Looking through the Post-Gazette archives from the 2004 football season, something jumped out that needs to be read again and again (and maybe even another time after that) to attempt to halfway fathom it.
Shady Side Academy started that season with 23 players on its roster. And after a few weeks -- and the expected attrition through injury -- the Indians played a game late in the season with just 19 players in uniform, one of those being solely a kicker.
Yes, that's right, just 18 position players suited up for that game.
That was Shady Side coach Dave Havern's first season guiding the Indians, a season in which the team went 2-7 and gave up 28.8 points per game, which, if you think about it, is kind of a miraculous effort for a squad so undermanned.
"It wasn't the first option and it never got right down to a vote or anything such as that, but there was some talk that an option could be to get rid of the program at that point." Havern said.
"It was tough to justify spending the money it takes for football when only that many kids were participating in the activity."
To its credit, the school did not disband the program and this year is playing its 114th season.
As it stands, the Indians are 7-1 overall, 6-1 in the WPIAL Class AA Allegheny Conference heading into their regular-season finale against host Deer Lakes (1-7, 1-6) tomorrow night.
That is quite some turnaround, and Havern uses an example from the 1972 film "Jeremiah Johnson" to adequately describe it.
"You know in that movie there is a scene when Jeremiah Johnson runs into Will Geer's character," Havern said before continuing.
"Well, Geer's character looks up and says, 'You have come a long way, pilgrim.'
"That's when Robert Redford looks back at him and says, 'It feels like a long way.' "
Havern then added, "I kind of feel like Robert Redford a little bit in that regard.
"You know, we have come a long way, and it has been tough every step of the way and I have felt it.
"But we've got players, from the 40th guy right down to the best player, to buy into the line of thinking that we were going to get better every single time we went out on the field."
And, unquestionably, the Indians have, particularly this season.
Shady Side's lone loss was against No. 2-ranked Ford City (8-0, 7-0) in Week 2, a 25-7 road loss.
Since then, though, Shady Side has yielded just 28 total points, with no team scoring more than a touchdown against the Indians.
Havern admitted that a big part of Shady Side's turnaround has been because of the way seniors such as quarterback Dan Rooney, lineman Mike Farrell, split end/safety Phil Soeder and running back Vince Miller have played.
But there has been another big component responsible for Shady Side's resurgence.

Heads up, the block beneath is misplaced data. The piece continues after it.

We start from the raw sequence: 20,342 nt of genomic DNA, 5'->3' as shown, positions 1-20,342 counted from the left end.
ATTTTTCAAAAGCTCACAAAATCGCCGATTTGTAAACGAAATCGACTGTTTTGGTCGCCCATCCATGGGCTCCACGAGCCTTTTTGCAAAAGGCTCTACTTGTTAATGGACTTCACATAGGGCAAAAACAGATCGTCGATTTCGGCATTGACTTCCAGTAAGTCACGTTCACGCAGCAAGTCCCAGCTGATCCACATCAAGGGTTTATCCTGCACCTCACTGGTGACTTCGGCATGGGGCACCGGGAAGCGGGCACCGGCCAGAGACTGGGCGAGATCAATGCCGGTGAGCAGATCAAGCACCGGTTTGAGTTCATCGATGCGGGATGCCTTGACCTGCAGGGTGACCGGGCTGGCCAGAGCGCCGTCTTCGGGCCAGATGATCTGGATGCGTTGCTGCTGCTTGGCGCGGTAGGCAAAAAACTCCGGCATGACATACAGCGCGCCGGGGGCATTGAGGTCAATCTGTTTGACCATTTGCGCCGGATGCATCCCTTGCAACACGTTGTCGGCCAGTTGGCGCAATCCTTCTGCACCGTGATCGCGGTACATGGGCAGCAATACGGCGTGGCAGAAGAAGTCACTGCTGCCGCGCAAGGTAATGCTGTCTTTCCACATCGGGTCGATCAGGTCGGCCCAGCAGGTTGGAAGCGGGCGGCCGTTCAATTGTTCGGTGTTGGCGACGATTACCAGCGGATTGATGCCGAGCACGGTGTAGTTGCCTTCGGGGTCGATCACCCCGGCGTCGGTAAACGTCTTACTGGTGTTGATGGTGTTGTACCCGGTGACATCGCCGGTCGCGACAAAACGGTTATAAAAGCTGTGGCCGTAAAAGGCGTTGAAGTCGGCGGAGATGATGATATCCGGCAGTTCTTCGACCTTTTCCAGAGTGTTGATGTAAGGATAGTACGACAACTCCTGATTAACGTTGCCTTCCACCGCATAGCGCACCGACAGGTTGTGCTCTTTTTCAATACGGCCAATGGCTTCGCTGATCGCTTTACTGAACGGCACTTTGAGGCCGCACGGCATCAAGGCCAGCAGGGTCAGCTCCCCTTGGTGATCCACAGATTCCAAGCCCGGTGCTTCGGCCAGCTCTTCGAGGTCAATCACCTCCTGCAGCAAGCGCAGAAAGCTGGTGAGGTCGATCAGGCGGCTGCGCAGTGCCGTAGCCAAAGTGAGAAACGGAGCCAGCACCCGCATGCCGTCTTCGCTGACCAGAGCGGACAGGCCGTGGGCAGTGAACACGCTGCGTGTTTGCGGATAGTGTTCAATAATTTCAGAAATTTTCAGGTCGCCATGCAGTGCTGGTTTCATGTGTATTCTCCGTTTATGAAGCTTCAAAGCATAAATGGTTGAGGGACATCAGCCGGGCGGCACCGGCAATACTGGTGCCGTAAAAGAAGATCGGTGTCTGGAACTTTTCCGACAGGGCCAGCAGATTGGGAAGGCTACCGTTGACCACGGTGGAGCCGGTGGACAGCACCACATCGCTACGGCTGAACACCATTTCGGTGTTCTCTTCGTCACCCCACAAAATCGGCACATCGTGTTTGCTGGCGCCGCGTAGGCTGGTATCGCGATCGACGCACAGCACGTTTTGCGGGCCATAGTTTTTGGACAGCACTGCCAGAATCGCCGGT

Shady Side assistants Terence Parham, Matt Fisher, Bobby Grandizio and Charles DiNardo all are Shady Side graduates.
"It means a lot to them to see our program succeed," Havern said. "I think it means a lot to everyone, but these guys have put in the time and also have a certain pride factor because they went to school here."
You tell me
Last week's question was:
"At this point in the season, who would you name the PG North coach of the year and why?"
Scott of Cranberry: "There is really only one choice for coach of the year and that is Ron Butschle at Seneca Valley. Why? The Raiders are 5-3 overall and 3-1 in the conference. They hadn't won a division game in years and here they are winning three in a row and clinched their first playoff berth since 2002. If that is not reason enough for being the coach of the year I don't know what is."
Cathy of Brackenridge: "I want to nominate Sam Albert of Highlands. To be 7-1 and playing for the conference title on Friday with only two starters retuning from last year makes him a genius ... and he is cute, too."
Tom of James Creek, Pa.: "Jacque DeMatteo of Shaler, hands down."
Dave of Overbrook: "Shaler Area coach Jacque DeMatteo has to be considered for the PG North coach of the year because of the amazing turnaround he's done with that football program."
Now for this week's question:
"Everyone always bellyaches that too many teams make the WPIAL playoffs -- particularly in Quad-A. So tell me, rather than just complaining, how exactly would you remedy this real or perceived watered-down postseason field?"
Please send me your e-mail responses with your name and hometown by next Monday morning and I'll include some of the better responses in next week's notebook.
Colin Dunlap can be reached at email@example.com or 412-263-1459.